According to the most recent figures, there were, in 1984, 4,485,715 foreign migrants in France (i.e. 7 per cent of the population – the same proportion as fifty years ago). To these one has to add a guesstimate for clandestins. When the Mitterrand Government offered to regularise the situation of all clandestins on a once-and-for-all basis in 1981, 130,000 stepped forward. It seems a little unlikely that a similar number of fresh clandestins has built up again in just four years, but this does not prevent the figure being conventionally put at 300,000 – or, if you read Figaro, 500,000. (The discovery, last month, of a new source of clandestins, Chinese arriving from Zhenjiang province with bogus Cambodian passports, has received a great deal of attention, though to date the police have only found and deported 25 of these exotics – not quite the Asian tide of popular headlines.) A sensible maximum figure is probably 4.6 million, of which the largest single group (860,000) are Portuguese.

Politically, though, this is to miss the point. The heart of the matter is what Figaro refers to as the ENE – Etrangers Non-Européens. According to Gérard-François Dumont, President of the Institute of Political Demography, and Figaro’s leading expert on the subject, there are 2.6 million ENE in France. This figure immediately gained wide popular acceptance, although M. Dumont’s Institute itself turns out not to exist. When asked how he could justify his 2.6 million figure – far higher than anything the official figures will support – M. Dumont gave a glimpse of his somewhat unusual demographic techniques: ‘Every Frenchman knows in his heart of hearts that there are more than 2.6 million non-Europeans in France.’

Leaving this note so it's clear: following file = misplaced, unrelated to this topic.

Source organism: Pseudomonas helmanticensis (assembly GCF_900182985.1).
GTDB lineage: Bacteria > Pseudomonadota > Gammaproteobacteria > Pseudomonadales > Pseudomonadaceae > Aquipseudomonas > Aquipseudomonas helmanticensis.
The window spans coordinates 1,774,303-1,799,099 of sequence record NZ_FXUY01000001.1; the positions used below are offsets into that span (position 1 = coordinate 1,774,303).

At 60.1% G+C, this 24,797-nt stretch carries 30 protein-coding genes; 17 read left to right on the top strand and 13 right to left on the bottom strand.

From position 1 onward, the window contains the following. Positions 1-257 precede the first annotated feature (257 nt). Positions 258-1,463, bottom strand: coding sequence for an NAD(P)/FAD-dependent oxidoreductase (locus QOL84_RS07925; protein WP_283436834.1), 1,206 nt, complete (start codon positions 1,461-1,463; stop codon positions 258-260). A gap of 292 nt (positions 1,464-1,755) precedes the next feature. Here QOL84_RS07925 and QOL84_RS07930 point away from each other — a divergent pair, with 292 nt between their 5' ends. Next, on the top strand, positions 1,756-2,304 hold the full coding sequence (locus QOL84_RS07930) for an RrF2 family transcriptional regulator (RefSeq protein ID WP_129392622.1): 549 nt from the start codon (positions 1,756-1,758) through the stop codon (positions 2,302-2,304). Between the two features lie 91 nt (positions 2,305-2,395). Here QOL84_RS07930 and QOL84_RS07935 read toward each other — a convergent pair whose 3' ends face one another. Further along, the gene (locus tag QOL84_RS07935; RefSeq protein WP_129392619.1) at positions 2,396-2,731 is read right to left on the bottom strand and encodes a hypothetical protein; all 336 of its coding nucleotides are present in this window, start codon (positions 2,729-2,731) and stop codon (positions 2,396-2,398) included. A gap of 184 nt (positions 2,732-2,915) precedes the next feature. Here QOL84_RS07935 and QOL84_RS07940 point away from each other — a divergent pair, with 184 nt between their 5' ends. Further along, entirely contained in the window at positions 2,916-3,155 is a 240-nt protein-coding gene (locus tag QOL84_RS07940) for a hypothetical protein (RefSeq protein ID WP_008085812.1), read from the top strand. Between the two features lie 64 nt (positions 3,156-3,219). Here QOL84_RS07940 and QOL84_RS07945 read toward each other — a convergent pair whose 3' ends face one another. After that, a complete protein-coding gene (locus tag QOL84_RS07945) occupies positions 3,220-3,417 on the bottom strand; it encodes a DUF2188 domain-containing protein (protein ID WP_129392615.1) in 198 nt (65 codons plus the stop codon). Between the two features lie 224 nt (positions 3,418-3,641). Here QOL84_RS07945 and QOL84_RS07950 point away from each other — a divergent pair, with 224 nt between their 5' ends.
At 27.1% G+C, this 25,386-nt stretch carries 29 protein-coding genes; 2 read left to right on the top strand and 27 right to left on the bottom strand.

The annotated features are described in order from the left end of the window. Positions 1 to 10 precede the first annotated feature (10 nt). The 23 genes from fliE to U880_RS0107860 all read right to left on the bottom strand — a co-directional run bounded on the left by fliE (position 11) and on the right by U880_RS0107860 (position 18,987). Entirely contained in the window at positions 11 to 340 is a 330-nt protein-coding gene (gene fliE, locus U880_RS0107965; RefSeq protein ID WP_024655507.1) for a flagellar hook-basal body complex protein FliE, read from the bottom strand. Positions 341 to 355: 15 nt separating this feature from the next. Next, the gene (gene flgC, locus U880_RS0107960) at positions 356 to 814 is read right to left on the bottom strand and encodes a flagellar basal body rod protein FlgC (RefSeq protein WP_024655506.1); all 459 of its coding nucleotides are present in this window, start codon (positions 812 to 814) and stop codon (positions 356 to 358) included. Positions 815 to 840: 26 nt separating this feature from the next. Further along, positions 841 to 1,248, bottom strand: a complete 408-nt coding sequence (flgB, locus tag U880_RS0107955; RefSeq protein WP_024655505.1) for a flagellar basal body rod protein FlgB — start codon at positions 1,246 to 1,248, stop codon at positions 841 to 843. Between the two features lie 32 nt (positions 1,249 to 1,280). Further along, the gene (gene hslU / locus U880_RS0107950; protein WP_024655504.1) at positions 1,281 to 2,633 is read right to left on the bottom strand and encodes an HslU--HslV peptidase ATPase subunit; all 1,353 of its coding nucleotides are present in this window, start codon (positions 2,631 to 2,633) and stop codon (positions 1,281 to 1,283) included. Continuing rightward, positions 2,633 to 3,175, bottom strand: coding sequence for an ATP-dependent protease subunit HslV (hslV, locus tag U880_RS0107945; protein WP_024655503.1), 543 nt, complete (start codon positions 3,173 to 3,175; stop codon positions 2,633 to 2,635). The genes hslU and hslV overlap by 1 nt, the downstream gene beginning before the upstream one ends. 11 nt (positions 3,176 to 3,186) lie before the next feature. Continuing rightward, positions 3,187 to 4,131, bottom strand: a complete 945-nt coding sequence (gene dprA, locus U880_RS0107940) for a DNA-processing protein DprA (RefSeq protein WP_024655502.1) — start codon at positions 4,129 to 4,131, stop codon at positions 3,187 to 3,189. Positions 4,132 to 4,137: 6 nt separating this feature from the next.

The interesting point here is the sudden and crafty omission of the word ‘foreign’: M. Dumont is clearly including those of non-European extraction who are full French citizens and are thus assumed to be right outside the debate. But there are a lot of them, starting with the 400,000 ‘Harkis’ – Algerian Muslims who fought with the French Army and retreated en masse to France when Algeria became independent. There are also, no doubt, not inconsiderable numbers of French citizens from the old French empire, especially Senegal, and from the French Overseas Departments, especially Martinique, Guadeloupe and Réunion. One certainly meets a lot of Antillais (West Indians) in Paris, but since they are and always have been French citizens, they don’t get into official statistics about immigration. Undoubtedly, though, for the man on the metro to Saint-Denis who finds (as one easily can) that his is the only white face left in his coach by the time the train gets to the terminus, the crucial fact is skin colour, not whether his fellow passengers are Harkis, Antillais or even tourists. (Out in Saint-Denis, by the by, one right-wing mayor is barring all immigrant children from the local schools, thereby implementing part of Le Pen’s programme and doubtless hoping to provoke a confrontation with the Government just before the elections.) It is now the official policy of the RPR – and thus the next prime minister – to remove the right to citizenship of those born in France unless it is accompanied by a statement that the applicant will ‘seek integration into French society’ (by renouncing Islam?), but this is not going to get around the fact of the numerous Harkis and Antillais.